The biochemical analysis of the intracellular signalling mechanism of LIF appears to have already matured, due in part to the extensively overlapping mechanisms of the IL-6 signalling system. We expect that future development of the study of LIF primarily lies in working out the functions of LIF in cell and developmental biology. In particular, LIF can be used as a tool to dissect molecular differences between the naïve and primed states of pluripotency. Although many target genes of STAT3 have been identified, the roles of these genes in distinguishing between these two pluripotent states have not yet been elucidated. The functions of the binding proteins of STAT3 and the potential contribution of microRNAs require further investigation as well. It is also possible that LIF/PI3K/AKT, LIF/SHP2/MAPK and other LIF signalling pathways may be involved in the distinction between the naïve and primed states of pluripotency. Additional study of these molecular mechanisms is expected to further expand our understanding of pluripotency, which will in turn greatly benefit medical applications of pluripotent stem cells.


N.K is supported by the Richard M. Schulze Family Foundation and the National Institutes of Health [grant number R01 DK082430].


We thank Michael Franklin (University of Minnesota) for his critical reading of the manuscript prior to publication.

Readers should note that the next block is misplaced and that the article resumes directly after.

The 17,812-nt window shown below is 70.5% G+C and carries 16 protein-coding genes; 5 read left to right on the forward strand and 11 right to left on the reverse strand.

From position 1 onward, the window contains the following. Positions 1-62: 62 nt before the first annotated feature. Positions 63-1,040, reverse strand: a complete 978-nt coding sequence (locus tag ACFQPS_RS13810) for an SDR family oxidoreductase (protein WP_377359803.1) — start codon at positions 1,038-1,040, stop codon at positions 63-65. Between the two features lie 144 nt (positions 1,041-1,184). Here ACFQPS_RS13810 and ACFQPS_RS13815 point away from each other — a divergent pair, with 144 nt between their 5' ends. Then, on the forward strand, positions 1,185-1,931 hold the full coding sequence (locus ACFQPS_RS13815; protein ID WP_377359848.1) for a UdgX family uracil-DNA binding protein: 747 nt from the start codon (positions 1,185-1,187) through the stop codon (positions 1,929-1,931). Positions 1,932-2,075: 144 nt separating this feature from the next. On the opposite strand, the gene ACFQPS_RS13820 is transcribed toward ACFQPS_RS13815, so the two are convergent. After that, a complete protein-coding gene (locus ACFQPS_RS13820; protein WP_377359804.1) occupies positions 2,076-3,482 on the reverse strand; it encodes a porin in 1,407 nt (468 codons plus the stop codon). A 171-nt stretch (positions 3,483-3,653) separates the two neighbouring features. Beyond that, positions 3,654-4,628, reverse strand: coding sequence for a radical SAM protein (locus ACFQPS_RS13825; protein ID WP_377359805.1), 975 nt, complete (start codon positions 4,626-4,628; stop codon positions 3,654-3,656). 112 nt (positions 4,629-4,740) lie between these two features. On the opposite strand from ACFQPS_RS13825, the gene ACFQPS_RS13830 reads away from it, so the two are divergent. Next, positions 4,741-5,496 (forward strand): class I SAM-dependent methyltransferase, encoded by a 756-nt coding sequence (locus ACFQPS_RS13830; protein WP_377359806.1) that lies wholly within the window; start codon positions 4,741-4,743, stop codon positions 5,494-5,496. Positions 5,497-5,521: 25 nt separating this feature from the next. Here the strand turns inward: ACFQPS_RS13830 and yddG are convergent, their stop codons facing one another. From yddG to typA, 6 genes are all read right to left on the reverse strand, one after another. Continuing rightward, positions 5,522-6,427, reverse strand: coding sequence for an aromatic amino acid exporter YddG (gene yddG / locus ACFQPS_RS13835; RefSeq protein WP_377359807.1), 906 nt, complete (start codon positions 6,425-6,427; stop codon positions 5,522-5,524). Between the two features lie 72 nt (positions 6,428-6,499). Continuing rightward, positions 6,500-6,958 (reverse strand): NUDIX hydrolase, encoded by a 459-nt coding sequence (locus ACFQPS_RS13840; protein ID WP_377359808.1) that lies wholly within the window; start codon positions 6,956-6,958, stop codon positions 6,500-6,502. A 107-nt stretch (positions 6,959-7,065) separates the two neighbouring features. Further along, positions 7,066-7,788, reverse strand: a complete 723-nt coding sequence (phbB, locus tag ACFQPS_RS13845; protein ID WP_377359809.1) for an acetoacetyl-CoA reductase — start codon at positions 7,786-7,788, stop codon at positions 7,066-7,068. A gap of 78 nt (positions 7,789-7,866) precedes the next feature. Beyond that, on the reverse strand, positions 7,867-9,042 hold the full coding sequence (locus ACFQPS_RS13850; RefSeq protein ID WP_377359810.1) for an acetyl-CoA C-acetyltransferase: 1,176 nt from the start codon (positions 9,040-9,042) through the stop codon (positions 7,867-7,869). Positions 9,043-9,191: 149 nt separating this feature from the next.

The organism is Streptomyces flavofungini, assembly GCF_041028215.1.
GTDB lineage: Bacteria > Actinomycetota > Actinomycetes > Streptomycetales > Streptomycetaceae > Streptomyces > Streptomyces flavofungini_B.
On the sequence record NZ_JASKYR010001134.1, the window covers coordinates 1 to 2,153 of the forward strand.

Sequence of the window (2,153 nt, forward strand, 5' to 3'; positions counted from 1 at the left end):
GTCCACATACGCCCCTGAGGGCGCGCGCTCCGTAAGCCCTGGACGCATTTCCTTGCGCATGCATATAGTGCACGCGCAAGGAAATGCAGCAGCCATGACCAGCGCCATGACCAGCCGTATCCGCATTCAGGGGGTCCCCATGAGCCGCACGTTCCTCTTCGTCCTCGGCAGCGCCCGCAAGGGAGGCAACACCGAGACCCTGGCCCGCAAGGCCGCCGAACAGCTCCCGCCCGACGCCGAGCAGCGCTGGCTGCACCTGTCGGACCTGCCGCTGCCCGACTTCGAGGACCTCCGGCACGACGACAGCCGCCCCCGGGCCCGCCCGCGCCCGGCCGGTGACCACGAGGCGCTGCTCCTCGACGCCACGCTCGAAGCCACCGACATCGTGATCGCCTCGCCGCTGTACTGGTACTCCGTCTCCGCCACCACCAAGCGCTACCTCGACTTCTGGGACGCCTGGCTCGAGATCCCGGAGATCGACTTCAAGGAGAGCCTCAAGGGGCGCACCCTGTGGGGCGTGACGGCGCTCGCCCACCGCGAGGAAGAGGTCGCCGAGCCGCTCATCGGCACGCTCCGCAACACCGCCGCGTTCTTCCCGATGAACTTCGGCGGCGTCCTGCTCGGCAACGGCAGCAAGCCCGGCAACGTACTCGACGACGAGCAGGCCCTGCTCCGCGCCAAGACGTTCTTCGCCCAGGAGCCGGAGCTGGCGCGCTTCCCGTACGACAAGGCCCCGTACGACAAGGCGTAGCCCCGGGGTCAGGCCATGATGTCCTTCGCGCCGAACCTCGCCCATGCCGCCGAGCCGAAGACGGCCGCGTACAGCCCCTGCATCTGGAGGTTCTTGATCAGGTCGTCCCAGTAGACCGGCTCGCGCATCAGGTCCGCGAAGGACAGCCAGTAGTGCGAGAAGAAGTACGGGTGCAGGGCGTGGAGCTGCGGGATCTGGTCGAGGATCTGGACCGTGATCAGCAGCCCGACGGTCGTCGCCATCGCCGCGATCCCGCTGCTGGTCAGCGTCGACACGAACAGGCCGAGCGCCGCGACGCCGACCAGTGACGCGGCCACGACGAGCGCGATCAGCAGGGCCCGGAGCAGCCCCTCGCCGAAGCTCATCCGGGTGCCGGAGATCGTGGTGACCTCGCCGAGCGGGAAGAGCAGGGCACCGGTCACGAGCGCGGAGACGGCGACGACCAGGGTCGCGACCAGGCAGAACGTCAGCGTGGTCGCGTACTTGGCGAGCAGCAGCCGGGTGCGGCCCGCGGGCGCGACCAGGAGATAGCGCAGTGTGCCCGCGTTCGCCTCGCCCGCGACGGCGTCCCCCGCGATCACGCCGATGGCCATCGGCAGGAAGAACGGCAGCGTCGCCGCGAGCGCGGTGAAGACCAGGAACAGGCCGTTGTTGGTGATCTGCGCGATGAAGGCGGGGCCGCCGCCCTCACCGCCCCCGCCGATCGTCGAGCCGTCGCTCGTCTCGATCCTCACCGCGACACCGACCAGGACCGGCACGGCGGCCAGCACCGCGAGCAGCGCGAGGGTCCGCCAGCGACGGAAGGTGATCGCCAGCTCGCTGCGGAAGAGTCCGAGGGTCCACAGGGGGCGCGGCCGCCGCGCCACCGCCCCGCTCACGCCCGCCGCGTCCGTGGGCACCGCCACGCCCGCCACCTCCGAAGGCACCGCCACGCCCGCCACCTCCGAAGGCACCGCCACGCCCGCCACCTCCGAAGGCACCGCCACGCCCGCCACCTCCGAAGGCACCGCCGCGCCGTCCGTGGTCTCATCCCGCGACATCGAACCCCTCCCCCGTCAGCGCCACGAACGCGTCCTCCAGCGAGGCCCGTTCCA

Abbreviations: BMP, bone morphogenetic protein; Brg1, Brahma-related gene 1; CBP, CREB (cAMP-response-element-binding protein)-binding protein; ChIP, chromatin immunoprecipitation; DIA, differentiation inhibiting activity; dpc, days post coitum; Dppa3, development pluripotency-associated 3; EpiSC, epiblast stem cell; ERK, extracellular-signal-regulated kinase; ESC, embryonic stem cell; FBS, fetal bovine serum; FGF, fibroblast growth factor; Gbx2, gastrulation brain homeobox 2; gp130, glycoprotein 130; GSK3, glycogen synthase kinases 3; Hck, hemopoietic cell kinase; hESC, human ESC; HILDA, human interleukin for DA cells; Id, inhibitor of differentiation protein; IL, interleukin; iPSC, induced pluripotent stem cell; JAK, Janus kinase; JH, JAK homology; Klf, Krüppel-like transcription factor; LIF, leukaemia inhibitory factor; LIFr, LIF receptor; MAPK, mitogen-activated protein kinase; MEK, MAPK/ERK kinase; mEpiSC, mouse EpiSC; mESC, mouse ESC; Oct4, octamer-binding protein 4; PI3K, phosphoinositide 3-kinase; PTP1B, protein tyrosine phosphatase 1B; PTP-BL, protein tyrosine phosphatase basophil-like; SH2, Src homology 2; SHP, SH2 domain-containing tyrosine phosphatase; siRNA, short interfering RNA; SOCS, suppressors of cytokine signalling; STAT, signal transducer and activator of transcription; PIAS, protein inhibitor of activated STAT; Sox2, SRY-box-containing gene 2; SSEA, stage-specific embryonic antigen; Tbx3, T-box 3; TCF/LEF, T-cell factor/lymphoid-enhancer-binding factor; Zfp42, zinc finger protein 42